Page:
Published September 11, 2018
A former congressman who is leading the movement among conservatives championing free enterprise solutions to climate change will give a talk at UB later this week as part of republicEn’s EnCourage Tour.
Bob Inglis, who represented South Carolina’s 4th congressional district for 12 years in the House of Representatives, will give a talk titled “Solving climate change with courage and conservative principles” from 6-7 p.m. Thursday in the Landmark Room (210) of the Student Union, North Campus. A Q&A will follow.
Registration is required for the free event, which is being co-sponsored by UB Sustainability and the UB chapter of Young Americans for Liberty.
“We are thrilled to host Rep. Inglis at UB for what will surely be a thought-provoking conversation around climate change,” said Ryan McPherson, UB’s chief sustainability officer. “Climate change is real, and Bob Inglis understands that. This event is about broadening the dialogue and increasing our inclusiveness to find solutions to one of the greatest challenges facing the planet.”
UB’s Young Americans for Liberty chapter is looking forward to Inglis’ visit given the timeliness of his message, said David J. Ross, the UB chapter president. He noted that President Trump pulled the U.S. out of the United Nations-backed Paris Agreement 15 months ago, a decision YAL supports “due to our opposition to the unelected bureaucracy at the UN infringing upon America’s national sovereignty in matters like environmental policy,” Ross said.
“Even better than allowing the U.S. government to write and enforce its own environmental regulations, however, would be the application of private, free market innovation to resolve issues of pollution within our borders,” Ross added. “I hope that attendees of Bob Inglis’ talk will discover the vast array of other options available to conserve our environment, other than government intervention through inevitably higher taxation.”
Thursday’s event is part of republicEn’s EnCourage Tour, a 14-city series of events this fall. republicEn is a not-for-profit organization that believes that free market solutions are the best way to solve climate change.
Inglis’ talk will center on the questions of whether American free enterprise can solve climate change and whether Conservatives can lead the country to action, as well as how citizens can get leaders to act on climate change solutions.
The event figures to be one of the more interesting talks on the UB calendar this fall. “I find it extremely refreshing that a highly regarded conservative is discussing climate change,” says Jason Briner, professor of geology in UB’s College of Arts and Sciences.
“On the one hand, it is somewhat depressing that we still need to expend energy getting people on board with looming climate and environmental issues. But on the other hand, finding an audience of open minds willing to overlook party lines to consider the facts of climate change is a nontrivial step forward,” Briner adds. “Inglis is one of the few conservative politicians willing to treat climate change as the non-political issue that it is, and we are fortunate that he’s coming to UB.”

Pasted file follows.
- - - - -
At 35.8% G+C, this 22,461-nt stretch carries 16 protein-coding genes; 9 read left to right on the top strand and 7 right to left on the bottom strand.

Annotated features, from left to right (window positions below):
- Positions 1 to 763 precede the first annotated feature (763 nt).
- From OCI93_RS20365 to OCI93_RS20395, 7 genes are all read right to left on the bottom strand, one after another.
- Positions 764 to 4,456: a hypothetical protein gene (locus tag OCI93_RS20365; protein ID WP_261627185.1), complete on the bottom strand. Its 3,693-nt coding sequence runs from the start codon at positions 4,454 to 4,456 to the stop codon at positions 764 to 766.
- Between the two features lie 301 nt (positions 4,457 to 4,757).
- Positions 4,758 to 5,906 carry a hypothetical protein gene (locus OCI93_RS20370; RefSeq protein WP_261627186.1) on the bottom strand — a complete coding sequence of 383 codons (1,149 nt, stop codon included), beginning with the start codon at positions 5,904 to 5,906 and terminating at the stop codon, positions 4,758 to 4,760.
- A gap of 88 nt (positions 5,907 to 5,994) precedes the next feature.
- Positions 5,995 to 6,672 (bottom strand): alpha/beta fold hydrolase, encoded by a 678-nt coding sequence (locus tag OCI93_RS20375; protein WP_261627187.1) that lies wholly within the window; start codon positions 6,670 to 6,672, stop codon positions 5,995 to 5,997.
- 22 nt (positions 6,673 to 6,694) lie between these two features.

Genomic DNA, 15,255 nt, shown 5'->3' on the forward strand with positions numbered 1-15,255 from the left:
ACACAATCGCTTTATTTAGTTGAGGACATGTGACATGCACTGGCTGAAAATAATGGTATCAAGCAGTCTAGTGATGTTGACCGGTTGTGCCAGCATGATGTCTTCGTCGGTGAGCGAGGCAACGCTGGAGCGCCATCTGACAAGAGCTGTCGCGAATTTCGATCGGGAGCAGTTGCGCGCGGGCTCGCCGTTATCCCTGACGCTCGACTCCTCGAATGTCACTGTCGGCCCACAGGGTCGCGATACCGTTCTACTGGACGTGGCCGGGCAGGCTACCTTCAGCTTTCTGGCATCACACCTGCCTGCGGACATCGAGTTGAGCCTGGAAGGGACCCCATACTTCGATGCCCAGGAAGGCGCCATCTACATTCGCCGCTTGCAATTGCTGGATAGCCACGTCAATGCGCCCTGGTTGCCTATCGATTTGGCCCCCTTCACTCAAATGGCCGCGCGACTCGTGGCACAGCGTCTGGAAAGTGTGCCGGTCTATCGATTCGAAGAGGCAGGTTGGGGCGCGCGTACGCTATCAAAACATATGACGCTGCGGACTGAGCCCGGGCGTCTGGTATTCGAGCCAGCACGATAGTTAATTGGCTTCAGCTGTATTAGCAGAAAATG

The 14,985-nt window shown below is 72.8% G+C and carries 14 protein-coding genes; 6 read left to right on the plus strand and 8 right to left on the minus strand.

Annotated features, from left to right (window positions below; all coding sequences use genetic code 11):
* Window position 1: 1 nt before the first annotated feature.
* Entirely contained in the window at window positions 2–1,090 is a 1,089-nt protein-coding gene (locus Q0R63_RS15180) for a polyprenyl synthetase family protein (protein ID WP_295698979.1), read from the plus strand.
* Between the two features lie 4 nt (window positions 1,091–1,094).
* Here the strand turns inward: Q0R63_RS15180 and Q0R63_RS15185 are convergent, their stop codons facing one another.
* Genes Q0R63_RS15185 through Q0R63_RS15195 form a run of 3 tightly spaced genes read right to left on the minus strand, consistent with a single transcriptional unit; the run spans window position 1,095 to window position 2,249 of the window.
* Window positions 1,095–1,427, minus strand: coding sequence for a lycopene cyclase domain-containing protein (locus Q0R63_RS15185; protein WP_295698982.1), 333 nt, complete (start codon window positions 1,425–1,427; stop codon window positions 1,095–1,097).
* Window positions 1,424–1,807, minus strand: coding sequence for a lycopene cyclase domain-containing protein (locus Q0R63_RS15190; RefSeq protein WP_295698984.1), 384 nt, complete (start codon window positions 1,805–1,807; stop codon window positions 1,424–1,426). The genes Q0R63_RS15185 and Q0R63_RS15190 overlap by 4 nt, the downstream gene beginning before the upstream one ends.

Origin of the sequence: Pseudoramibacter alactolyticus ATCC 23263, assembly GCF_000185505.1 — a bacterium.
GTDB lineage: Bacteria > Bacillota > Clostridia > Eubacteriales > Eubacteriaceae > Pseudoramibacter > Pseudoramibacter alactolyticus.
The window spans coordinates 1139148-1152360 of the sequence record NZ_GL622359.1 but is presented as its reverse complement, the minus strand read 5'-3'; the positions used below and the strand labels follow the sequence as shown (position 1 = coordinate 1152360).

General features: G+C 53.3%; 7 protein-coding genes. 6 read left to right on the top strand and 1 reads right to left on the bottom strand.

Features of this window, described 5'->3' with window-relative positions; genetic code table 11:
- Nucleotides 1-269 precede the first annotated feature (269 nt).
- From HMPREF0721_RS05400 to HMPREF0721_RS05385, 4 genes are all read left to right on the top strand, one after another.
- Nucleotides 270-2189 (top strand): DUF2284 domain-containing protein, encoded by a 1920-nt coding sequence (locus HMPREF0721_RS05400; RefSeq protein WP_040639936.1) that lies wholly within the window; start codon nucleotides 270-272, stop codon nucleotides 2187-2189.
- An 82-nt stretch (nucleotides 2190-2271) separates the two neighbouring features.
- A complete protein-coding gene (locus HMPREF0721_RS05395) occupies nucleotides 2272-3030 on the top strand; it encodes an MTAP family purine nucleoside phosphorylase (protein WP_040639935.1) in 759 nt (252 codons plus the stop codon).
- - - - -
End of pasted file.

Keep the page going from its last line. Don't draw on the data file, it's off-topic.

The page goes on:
Jacob Neiheisel, assistant professor of political science in the College of Arts and Sciences, is also looking forward to Inglis’ talk. He, too, is baffled that climate change is a political issue at all, and is hoping that attendees, regardless of their political affiliation, come with an open mind and a willingness to hear the other side.
“Reasonable people can certainly disagree about what an appropriate response to the problem should be, but the degree to which both elites and members of the mass public are divided on this point is a clear symptom of the extent to which American politics is currently polarized along partisan and ideological lines,” Neiheisel says.
He points out that Democrats have largely owned the issue of climate policy and that, in a polarized political environment, there is often a push among one party to oppose whatever the other party is proposing. “Some of the skepticism surrounding climate change among Republicans and conservatives more generally can be traced to just such an impulse,” Neiheisel explains, adding that the most common solutions proposed to solve the problem center around more taxes and regulation – policies that fly in the face of the political Right’s core beliefs.
However, Republicans and conservatives may be seeing that it’s time to embrace being part of the climate policy conversation. “It isn’t clear that outright denial is working all that well, so providing conservatives with solutions that don’t cut against their strongly-held beliefs surrounding government intervention may provide a new way forward for them if they are to remain in the conversation,” Neiheisel says.